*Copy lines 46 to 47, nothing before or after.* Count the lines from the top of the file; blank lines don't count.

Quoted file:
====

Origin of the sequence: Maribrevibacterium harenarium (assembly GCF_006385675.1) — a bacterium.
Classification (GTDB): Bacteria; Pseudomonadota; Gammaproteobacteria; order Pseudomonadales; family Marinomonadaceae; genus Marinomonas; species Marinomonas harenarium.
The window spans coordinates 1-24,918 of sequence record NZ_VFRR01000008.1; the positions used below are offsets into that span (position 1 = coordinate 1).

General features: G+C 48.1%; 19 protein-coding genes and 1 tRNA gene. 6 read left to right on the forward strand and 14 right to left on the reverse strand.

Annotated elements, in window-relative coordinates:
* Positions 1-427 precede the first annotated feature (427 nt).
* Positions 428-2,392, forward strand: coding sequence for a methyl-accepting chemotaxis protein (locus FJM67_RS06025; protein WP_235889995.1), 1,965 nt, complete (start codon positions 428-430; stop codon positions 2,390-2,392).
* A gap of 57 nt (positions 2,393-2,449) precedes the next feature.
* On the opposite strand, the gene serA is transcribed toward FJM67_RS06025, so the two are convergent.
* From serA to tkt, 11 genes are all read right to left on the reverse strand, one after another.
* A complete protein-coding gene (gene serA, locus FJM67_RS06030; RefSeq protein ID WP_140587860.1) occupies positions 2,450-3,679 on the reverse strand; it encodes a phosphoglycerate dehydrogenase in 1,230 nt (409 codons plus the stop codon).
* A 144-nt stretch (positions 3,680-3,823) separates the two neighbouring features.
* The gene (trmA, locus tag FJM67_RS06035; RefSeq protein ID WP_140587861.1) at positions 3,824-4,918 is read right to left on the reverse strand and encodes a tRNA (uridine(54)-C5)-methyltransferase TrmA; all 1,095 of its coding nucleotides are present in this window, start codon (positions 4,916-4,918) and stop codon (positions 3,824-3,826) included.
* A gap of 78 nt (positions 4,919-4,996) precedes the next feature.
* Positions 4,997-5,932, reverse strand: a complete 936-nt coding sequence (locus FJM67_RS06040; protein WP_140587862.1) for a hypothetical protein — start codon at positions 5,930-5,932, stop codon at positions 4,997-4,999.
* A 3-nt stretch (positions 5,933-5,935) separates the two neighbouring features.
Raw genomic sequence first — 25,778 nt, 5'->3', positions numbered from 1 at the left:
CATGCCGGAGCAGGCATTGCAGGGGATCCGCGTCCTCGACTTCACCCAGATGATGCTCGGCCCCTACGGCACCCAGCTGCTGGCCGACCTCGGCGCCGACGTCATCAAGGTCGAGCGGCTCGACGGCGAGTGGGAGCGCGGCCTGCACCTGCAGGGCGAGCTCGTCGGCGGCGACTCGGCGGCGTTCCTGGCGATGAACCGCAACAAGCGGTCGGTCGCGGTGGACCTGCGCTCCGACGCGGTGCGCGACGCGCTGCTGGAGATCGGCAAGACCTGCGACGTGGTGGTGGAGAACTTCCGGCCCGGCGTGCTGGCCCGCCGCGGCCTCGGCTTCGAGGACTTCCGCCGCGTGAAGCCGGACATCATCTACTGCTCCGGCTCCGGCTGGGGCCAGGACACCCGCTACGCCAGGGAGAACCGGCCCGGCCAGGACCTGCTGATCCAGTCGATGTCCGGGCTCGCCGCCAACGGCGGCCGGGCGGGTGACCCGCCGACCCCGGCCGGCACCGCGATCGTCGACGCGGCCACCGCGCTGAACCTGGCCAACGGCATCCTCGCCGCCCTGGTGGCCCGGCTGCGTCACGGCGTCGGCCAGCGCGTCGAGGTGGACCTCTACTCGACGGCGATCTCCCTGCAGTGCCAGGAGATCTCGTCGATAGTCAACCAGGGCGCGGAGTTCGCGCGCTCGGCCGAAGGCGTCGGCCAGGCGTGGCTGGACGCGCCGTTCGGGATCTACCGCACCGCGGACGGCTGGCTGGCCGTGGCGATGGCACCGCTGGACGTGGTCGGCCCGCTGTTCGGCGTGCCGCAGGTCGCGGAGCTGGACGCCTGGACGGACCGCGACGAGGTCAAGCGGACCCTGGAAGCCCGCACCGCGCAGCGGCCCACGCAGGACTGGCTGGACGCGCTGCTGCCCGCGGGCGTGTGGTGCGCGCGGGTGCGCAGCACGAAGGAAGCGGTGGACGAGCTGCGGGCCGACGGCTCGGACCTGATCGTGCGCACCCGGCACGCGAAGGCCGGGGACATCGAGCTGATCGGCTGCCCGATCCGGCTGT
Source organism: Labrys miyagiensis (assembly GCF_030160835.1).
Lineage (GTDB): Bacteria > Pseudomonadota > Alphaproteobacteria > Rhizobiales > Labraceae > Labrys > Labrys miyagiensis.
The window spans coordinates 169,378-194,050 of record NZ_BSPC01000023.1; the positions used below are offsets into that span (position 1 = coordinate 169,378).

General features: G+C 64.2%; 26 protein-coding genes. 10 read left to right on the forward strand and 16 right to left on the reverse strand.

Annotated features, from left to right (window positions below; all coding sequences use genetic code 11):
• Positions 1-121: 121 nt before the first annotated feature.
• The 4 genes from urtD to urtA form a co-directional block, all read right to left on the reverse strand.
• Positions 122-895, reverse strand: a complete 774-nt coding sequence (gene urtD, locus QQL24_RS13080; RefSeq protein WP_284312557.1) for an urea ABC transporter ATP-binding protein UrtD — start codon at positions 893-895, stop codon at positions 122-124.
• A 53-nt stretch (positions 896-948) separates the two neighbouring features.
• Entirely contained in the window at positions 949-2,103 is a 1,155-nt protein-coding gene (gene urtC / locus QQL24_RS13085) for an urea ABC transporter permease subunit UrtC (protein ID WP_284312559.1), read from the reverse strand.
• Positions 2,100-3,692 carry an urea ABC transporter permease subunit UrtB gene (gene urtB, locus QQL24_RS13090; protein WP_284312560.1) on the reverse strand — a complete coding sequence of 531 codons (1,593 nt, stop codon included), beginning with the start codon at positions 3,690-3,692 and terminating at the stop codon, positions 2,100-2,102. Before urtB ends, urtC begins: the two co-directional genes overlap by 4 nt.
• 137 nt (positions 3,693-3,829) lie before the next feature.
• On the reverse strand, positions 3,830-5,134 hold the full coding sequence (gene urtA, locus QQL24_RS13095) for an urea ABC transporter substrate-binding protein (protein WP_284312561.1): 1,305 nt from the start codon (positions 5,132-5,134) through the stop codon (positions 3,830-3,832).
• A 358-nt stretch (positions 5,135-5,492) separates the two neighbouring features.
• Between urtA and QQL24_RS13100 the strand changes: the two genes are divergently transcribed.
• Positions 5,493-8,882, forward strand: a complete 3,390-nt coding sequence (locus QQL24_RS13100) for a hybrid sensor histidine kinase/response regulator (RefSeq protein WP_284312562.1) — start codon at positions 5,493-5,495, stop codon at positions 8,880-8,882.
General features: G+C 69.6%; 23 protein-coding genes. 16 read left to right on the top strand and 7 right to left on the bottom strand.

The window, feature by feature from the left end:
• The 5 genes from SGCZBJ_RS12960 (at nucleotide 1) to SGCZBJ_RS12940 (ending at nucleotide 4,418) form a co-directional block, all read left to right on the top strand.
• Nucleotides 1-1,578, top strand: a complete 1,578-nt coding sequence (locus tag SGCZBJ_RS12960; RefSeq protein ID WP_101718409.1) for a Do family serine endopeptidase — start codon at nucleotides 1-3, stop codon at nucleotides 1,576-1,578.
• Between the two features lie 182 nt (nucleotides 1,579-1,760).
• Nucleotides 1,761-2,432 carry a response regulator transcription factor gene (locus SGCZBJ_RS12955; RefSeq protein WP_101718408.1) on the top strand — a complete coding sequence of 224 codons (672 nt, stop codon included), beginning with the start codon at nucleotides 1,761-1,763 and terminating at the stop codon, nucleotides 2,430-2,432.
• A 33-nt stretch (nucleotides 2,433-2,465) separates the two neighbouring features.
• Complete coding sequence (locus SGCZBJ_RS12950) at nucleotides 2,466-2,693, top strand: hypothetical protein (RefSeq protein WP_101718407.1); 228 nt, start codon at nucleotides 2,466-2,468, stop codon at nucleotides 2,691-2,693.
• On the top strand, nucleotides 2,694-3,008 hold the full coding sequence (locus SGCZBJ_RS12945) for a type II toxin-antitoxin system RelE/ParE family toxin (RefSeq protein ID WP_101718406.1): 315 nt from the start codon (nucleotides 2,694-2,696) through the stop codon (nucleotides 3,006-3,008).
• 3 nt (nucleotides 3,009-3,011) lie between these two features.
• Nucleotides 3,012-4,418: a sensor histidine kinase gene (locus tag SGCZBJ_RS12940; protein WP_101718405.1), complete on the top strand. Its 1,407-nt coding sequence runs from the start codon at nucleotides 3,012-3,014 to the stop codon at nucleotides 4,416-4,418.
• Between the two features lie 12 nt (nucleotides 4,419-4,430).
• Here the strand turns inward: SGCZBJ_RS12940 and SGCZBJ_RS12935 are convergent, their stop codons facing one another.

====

• Between the two features lie 12 nt (nucleotides 4,419-4,430).
• Here the strand turns inward: SGCZBJ_RS12940 and SGCZBJ_RS12935 are convergent, their stop codons facing one another.